NASHVILLE, Tenn. -- Vanderbilt center Festus Ezeli has been suspended for the first six games of the season for accepting a meal and hotel room from an alumnus of the university.
School officials learned of the incident and self-reported the violation to the Southeastern Conference and NCAA in early August. The NCAA ruled Monday.
Ezeli was visiting friends on a trip this summer when he ran into the alumnus, who was not identified by Vanderbilt. Ezeli can practice with the team during his suspension before returning to play on Nov. 28 against Xavier, but he will miss the Commodores' games in the Legends Classic Finals in New Jersey against N.C. State on Nov. 19 and either Texas or Oregon State on Nov. 21.
"I am very sorry and would never want to jeopardize my college career over such a petty thing as a meal or a hotel room," Ezeli said in a statement posted on the school's website. "I would have been able to afford those things myself. I have always tried to do the right thing. I should have known better and am embarrassed that my mistake could affect my team."
The Commodores are coming off an NCAA tournament berth with Ezeli joining John Jenkins, the Southeastern Conference's leading scorer, and Jeffery Taylor among five returning starters. Vanderbilt is expected to be ranked in the preseason Top 25.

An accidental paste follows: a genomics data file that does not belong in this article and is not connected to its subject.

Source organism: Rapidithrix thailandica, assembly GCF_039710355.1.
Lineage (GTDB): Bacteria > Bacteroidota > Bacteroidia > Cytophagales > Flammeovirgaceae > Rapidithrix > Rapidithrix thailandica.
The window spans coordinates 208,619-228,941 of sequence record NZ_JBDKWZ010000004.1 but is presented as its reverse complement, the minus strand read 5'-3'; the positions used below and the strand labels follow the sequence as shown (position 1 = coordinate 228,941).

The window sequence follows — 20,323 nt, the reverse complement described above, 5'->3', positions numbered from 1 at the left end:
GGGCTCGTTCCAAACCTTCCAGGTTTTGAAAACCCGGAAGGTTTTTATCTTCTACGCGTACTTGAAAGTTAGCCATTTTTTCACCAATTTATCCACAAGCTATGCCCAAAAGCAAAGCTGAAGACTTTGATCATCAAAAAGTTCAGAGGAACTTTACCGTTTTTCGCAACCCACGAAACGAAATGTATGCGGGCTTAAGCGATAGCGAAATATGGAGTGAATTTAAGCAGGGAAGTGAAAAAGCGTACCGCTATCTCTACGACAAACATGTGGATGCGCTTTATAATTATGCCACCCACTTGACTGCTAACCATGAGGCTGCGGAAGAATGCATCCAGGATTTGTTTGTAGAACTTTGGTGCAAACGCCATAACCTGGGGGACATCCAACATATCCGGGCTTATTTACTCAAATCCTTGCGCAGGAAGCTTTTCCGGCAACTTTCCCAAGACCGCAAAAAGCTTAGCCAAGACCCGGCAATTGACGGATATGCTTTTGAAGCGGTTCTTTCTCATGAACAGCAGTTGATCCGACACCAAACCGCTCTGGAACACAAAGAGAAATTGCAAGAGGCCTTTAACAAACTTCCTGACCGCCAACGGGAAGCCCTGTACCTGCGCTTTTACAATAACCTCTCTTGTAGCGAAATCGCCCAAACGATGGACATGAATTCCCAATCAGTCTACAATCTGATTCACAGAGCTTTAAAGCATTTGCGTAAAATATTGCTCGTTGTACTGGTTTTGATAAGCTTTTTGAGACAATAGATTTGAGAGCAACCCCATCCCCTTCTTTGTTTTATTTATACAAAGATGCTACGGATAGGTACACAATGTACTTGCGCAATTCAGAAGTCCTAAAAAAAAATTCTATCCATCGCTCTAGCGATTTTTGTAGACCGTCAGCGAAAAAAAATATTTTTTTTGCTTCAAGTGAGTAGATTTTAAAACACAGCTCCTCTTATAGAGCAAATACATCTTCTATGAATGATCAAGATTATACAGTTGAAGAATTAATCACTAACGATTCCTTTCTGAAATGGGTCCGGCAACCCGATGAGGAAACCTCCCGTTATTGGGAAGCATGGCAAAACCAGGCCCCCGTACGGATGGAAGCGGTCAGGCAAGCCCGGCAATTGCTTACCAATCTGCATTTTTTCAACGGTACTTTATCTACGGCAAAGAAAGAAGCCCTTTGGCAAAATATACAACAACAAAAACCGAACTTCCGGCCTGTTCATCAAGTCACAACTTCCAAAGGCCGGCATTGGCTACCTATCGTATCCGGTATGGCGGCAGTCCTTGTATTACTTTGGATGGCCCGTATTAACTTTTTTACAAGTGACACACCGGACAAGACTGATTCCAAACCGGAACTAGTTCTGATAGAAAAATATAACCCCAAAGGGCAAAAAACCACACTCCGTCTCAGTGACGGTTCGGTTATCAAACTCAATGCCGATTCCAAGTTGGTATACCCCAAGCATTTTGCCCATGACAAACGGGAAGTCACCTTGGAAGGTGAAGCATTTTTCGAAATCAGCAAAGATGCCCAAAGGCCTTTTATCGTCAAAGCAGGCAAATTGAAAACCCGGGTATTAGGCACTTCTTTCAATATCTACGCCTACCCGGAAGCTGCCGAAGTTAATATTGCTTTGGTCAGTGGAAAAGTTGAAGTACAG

Coach Kevin Stallings said everyone was disappointed, especially Ezeli.
"He is always striving to do the right thing and cares a lot about the university, our program and certainly his teammates. He is allowed to practice and play in our exhibition game and we look forward to his return Nov. 28," Stallings said.
The coach directed any other questions to vice chancellor David Williams who called Ezeli an honest athlete who accepted an "act of kindness" from a Vanderbilt alum.
"We have a very good compliance education process in place, and this incident shows how easily someone can fall astray, even with the best intentions," Williams said. "We discovered this matter, reported it promptly and cooperated fully with the NCAA and its process and will abide by its conclusion."